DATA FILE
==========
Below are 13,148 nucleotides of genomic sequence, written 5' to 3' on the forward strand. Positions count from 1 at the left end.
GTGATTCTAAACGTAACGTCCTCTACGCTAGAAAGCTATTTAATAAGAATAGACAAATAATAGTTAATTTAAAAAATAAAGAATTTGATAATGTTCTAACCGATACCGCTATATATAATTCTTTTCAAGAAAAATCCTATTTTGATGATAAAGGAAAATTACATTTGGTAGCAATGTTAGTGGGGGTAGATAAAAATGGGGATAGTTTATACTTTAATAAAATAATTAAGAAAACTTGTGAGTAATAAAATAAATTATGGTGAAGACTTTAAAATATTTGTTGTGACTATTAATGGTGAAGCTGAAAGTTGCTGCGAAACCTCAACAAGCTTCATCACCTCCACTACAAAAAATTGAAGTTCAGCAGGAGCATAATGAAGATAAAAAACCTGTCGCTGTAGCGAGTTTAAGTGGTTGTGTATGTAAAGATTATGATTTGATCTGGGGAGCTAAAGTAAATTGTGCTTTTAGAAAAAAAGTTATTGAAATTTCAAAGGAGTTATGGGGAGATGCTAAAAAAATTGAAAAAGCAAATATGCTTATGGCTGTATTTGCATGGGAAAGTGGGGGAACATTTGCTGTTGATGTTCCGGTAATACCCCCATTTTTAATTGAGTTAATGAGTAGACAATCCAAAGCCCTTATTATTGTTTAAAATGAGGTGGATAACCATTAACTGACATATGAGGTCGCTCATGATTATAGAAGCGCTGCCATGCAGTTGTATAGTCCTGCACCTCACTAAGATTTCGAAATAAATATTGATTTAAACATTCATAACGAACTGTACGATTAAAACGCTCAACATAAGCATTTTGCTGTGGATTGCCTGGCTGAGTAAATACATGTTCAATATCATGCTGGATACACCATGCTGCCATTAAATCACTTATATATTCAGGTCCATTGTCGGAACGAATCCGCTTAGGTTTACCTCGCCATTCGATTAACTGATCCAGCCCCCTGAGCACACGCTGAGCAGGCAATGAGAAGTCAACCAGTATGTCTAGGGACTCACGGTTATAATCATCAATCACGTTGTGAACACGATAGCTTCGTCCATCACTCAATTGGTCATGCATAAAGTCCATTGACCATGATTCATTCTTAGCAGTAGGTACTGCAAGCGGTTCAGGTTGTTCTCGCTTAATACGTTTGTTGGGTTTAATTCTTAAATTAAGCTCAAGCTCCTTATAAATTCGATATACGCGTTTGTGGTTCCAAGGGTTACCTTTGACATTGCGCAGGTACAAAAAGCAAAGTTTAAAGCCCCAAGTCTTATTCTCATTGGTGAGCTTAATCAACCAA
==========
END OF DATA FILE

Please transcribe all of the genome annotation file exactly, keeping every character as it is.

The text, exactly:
Below are 13,148 nucleotides of genomic sequence, written 5' to 3' on the forward strand. Positions count from 1 at the left end.
GTGATTCTAAACGTAACGTCCTCTACGCTAGAAAGCTATTTAATAAGAATAGACAAATAATAGTTAATTTAAAAAATAAAGAATTTGATAATGTTCTAACCGATACCGCTATATATAATTCTTTTCAAGAAAAATCCTATTTTGATGATAAAGGAAAATTACATTTGGTAGCAATGTTAGTGGGGGTAGATAAAAATGGGGATAGTTTATACTTTAATAAAATAATTAAGAAAACTTGTGAGTAATAAAATAAATTATGGTGAAGACTTTAAAATATTTGTTGTGACTATTAATGGTGAAGCTGAAAGTTGCTGCGAAACCTCAACAAGCTTCATCACCTCCACTACAAAAAATTGAAGTTCAGCAGGAGCATAATGAAGATAAAAAACCTGTCGCTGTAGCGAGTTTAAGTGGTTGTGTATGTAAAGATTATGATTTGATCTGGGGAGCTAAAGTAAATTGTGCTTTTAGAAAAAAAGTTATTGAAATTTCAAAGGAGTTATGGGGAGATGCTAAAAAAATTGAAAAAGCAAATATGCTTATGGCTGTATTTGCATGGGAAAGTGGGGGAACATTTGCTGTTGATGTTCCGGTAATACCCCCATTTTTAATTGAGTTAATGAGTAGACAATCCAAAGCCCTTATTATTGTTTAAAATGAGGTGGATAACCATTAACTGACATATGAGGTCGCTCATGATTATAGAAGCGCTGCCATGCAGTTGTATAGTCCTGCACCTCACTAAGATTTCGAAATAAATATTGATTTAAACATTCATAACGAACTGTACGATTAAAACGCTCAACATAAGCATTTTGCTGTGGATTGCCTGGCTGAGTAAATACATGTTCAATATCATGCTGGATACACCATGCTGCCATTAAATCACTTATATATTCAGGTCCATTGTCGGAACGAATCCGCTTAGGTTTACCTCGCCATTCGATTAACTGATCCAGCCCCCTGAGCACACGCTGAGCAGGCAATGAGAAGTCAACCAGTATGTCTAGGGACTCACGGTTATAATCATCAATCACGTTGTGAACACGATAGCTTCGTCCATCACTCAATTGGTCATGCATAAAGTCCATTGACCATGATTCATTCTTAGCAGTAGGTACTGCAAGCGGTTCAGGTTGTTCTCGCTTAATACGTTTGTTGGGTTTAATTCTTAAATTAAGCTCAAGCTCCTTATAAATTCGATATACGCGTTTGTGGTTCCAAGGGTTACCTTTGACATTGCGCAGGTACAAAAAGCAAAGTTTAAAGCCCCAAGTCTTATTCTCATTGGTGAGCTTAATCAACCAA